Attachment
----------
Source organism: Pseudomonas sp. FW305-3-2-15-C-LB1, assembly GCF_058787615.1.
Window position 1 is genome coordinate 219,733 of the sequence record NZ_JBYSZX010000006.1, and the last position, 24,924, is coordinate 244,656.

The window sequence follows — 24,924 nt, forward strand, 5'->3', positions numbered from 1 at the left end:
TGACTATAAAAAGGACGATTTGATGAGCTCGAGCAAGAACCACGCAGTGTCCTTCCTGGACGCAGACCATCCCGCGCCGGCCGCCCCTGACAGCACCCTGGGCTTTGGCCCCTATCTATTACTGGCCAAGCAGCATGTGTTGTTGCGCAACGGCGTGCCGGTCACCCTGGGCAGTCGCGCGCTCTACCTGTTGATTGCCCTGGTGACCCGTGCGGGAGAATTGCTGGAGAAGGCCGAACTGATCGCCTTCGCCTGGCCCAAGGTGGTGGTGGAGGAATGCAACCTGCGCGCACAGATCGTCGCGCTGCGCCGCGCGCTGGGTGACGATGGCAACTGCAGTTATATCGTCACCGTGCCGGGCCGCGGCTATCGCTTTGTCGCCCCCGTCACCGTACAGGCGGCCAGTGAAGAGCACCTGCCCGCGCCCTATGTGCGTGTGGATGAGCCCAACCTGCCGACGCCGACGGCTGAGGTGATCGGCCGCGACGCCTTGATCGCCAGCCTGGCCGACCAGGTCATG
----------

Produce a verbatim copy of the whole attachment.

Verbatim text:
Source organism: Pseudomonas sp. FW305-3-2-15-C-LB1, assembly GCF_058787615.1.
Window position 1 is genome coordinate 219,733 of the sequence record NZ_JBYSZX010000006.1, and the last position, 24,924, is coordinate 244,656.

The window sequence follows — 24,924 nt, forward strand, 5'->3', positions numbered from 1 at the left end:
TGACTATAAAAAGGACGATTTGATGAGCTCGAGCAAGAACCACGCAGTGTCCTTCCTGGACGCAGACCATCCCGCGCCGGCCGCCCCTGACAGCACCCTGGGCTTTGGCCCCTATCTATTACTGGCCAAGCAGCATGTGTTGTTGCGCAACGGCGTGCCGGTCACCCTGGGCAGTCGCGCGCTCTACCTGTTGATTGCCCTGGTGACCCGTGCGGGAGAATTGCTGGAGAAGGCCGAACTGATCGCCTTCGCCTGGCCCAAGGTGGTGGTGGAGGAATGCAACCTGCGCGCACAGATCGTCGCGCTGCGCCGCGCGCTGGGTGACGATGGCAACTGCAGTTATATCGTCACCGTGCCGGGCCGCGGCTATCGCTTTGTCGCCCCCGTCACCGTACAGGCGGCCAGTGAAGAGCACCTGCCCGCGCCCTATGTGCGTGTGGATGAGCCCAACCTGCCGACGCCGACGGCTGAGGTGATCGGCCGCGACGCCTTGATCGCCAGCCTGGCCGACCAGGTCATG